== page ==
The windstorm that ripped through Western New York on Thursday left traces of its fury across the region on Friday, including two scarred Town of Tonawanda golf courses, a tattered cemetery near Youngstown and clogged streets in several communities.
Gale-force winds that reached 83 mph in parts of the region took their toll on recreational facilities in the Town of Tonawanda -- most notably, the netting at Brighton Golf Driving Range.
"The netting is lost," said Daniel J. Wiles, director of the town's Youth, Parks and Recreation Department, who estimated it will now cost between $50,000 and $100,000 to replace it.
Trees were lost in Lincoln Park and at the Brighton and Sheridan Park golf courses, Wiles added.
The extent of the destruction seemed greatest in Niagara County.
Late Friday, Norman D. Allen, City of Lockport director of public works and engineering, said parts of five streets -- Pound, Prentice, Chestnut, Prospect and Waterman -- were still closed because of downed wires.
Mayor Michael W. Tucker said in several locations, limbs were hanging dangerously "because they hit something on the way down."
He said the northern parts of the city, especially streets such as Prospect and Church, seemed to be the hardest hit.
"We have a lot of devastation. It's going to be a few weeks before we get caught up," Tucker said.
In Niagara Falls, Deputy Public Works Commissioner John Caso said five crews with a total of 25 workers, not counting supervisors, managed to reduce about 20 closed streets to one -- a single block of Pierce Avenue.
Michael F. Tracy, Niagara County deputy public works commissioner for highways, said West Somerset Road between Hartland and Quaker roads in Somerset was closed because of a threatening condition with power lines.
"There's no lines down, but the poles are leaning over the road," he said.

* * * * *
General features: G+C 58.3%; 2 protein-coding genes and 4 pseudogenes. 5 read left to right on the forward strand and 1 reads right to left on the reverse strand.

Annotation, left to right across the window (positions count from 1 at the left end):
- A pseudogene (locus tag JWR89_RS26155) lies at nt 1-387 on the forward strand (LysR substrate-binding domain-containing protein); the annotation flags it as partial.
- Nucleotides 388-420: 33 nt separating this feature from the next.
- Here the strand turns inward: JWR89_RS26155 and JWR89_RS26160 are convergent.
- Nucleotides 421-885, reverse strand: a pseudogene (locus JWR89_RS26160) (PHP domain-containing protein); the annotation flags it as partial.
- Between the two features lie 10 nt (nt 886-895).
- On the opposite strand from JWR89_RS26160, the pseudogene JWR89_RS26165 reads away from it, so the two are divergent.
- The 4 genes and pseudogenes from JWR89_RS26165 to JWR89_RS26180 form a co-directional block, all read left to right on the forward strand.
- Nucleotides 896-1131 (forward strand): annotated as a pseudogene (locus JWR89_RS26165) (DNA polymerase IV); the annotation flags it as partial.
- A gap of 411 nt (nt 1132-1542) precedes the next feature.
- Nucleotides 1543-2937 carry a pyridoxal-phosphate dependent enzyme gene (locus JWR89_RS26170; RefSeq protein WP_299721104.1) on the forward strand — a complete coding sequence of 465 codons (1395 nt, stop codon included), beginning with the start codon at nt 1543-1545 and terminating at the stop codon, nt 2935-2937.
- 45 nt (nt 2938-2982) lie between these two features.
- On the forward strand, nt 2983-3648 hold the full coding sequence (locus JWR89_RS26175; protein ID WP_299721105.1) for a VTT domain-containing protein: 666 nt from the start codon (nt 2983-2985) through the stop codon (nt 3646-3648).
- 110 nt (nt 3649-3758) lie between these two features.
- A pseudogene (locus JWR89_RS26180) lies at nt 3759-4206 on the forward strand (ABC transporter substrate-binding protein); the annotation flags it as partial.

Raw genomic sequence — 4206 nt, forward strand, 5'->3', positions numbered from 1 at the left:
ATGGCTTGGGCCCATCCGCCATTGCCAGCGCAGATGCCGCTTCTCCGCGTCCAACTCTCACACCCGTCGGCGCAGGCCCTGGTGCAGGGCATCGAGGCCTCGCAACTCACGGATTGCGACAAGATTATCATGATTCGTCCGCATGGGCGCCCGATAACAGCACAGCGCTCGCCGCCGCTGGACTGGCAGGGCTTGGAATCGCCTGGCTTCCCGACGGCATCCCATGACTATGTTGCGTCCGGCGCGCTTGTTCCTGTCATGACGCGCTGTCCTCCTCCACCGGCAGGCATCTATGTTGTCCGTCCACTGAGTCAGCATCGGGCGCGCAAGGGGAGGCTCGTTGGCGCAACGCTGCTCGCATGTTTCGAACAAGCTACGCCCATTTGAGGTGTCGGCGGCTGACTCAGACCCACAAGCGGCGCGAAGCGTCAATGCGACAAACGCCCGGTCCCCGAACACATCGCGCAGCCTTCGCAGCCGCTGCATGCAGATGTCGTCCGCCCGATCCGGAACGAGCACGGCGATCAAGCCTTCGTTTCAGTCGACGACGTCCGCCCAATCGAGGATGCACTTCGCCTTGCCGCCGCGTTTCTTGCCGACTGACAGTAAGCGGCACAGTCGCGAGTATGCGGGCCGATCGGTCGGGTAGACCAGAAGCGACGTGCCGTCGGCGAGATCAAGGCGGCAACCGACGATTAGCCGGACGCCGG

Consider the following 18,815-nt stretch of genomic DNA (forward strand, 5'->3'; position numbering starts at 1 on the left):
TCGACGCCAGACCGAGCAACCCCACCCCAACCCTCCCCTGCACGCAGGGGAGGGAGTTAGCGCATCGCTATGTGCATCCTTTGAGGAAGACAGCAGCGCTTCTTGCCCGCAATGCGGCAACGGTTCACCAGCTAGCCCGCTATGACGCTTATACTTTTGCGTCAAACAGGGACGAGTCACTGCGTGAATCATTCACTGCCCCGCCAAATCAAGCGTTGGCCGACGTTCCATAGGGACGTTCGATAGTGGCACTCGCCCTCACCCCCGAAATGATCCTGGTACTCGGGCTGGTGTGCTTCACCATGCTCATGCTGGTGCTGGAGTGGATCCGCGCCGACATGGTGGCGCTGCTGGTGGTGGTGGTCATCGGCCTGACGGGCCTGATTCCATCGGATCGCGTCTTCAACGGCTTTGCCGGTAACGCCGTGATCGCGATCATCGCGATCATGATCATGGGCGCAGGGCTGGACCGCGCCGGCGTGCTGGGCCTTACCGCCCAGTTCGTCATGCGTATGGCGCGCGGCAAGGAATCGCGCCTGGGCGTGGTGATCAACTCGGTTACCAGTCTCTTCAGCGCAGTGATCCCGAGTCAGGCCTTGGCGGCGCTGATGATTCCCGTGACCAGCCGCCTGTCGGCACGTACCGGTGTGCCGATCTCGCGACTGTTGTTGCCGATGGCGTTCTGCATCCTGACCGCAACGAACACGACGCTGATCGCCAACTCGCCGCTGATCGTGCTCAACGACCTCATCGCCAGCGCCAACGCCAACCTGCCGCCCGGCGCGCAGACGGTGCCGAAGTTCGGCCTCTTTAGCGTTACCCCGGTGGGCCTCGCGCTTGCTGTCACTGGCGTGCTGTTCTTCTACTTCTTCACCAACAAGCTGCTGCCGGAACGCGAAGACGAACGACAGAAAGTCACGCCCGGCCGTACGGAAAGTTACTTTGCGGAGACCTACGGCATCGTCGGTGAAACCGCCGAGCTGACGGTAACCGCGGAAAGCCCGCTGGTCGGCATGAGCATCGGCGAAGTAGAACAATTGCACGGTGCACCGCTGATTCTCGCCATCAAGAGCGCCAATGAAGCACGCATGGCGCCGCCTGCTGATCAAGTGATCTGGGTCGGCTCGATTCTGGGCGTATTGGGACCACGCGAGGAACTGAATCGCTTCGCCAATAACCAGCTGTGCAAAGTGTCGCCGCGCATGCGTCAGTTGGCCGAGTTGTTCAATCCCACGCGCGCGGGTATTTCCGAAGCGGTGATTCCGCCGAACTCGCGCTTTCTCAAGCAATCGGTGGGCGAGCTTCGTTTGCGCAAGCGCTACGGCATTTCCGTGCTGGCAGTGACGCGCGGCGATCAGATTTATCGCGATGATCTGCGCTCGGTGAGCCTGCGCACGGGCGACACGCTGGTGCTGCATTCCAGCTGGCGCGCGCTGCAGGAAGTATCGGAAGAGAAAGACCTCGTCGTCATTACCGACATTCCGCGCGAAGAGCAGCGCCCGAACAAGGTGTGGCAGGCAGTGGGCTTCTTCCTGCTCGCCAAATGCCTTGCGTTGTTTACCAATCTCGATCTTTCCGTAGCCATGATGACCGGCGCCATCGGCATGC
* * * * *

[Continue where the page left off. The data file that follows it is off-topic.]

The storm wreaked havoc in the most historic section of the Oakland Rural Cemetery on Lake Road in the Town of Porter, with graves dating back to 1821. Winds toppled at least a half-dozen, 100-foot trees in the scenic, hilltop area, knocking over some headstones and obscuring others with heavy brush.
The extent of the damage is yet to be determined because the graves were inaccessible, said Raymond Dietz, president of the Oakland Rural Cemetery Association.
Dietz returned to the cemetery Friday with his wife, Suzanne Simon Dietz, Porter historian, to survey the damage.
The graveyard contains a who's-who of locally historic names.
"Until the mid-1880s, municipalities did not keep records of births or deaths," Suzanne Dietz said, explaining that the headstones act "as a historical record of local citizens. That's why this is important."
"The great irony is that we had been doing our spring cleanup in this section and it was nice and tidy," added her husband, who left the cemetery Thursday just 30 minutes before the winds started leveling the trees. "We've had a big pine tree go over before on the east side [in the woods], but we've never had anything like this happen here."
Friday started with more than 11,000 Niagara County households still without power from the storm. Lockport schools closed, which gave some relief to crews clearing streets of debris.
National Grid doubled its normal work force to help restore power to customers, but utility officials warned that failures may continue into today for a few customers.
This morning's annual Beautify Niagara spring cleanup, which already had been scheduled for 8 a.m. starting in front of the Seneca Niagara Casino in Niagara Falls, has been turned into a post-storm cleanup as well, Mayor Paul A. Dyster announced late Friday.
News Staff Reporters Maki Becker and Janice Habuda and News Niagara Correspondent Teresa Sharp contributed to this report.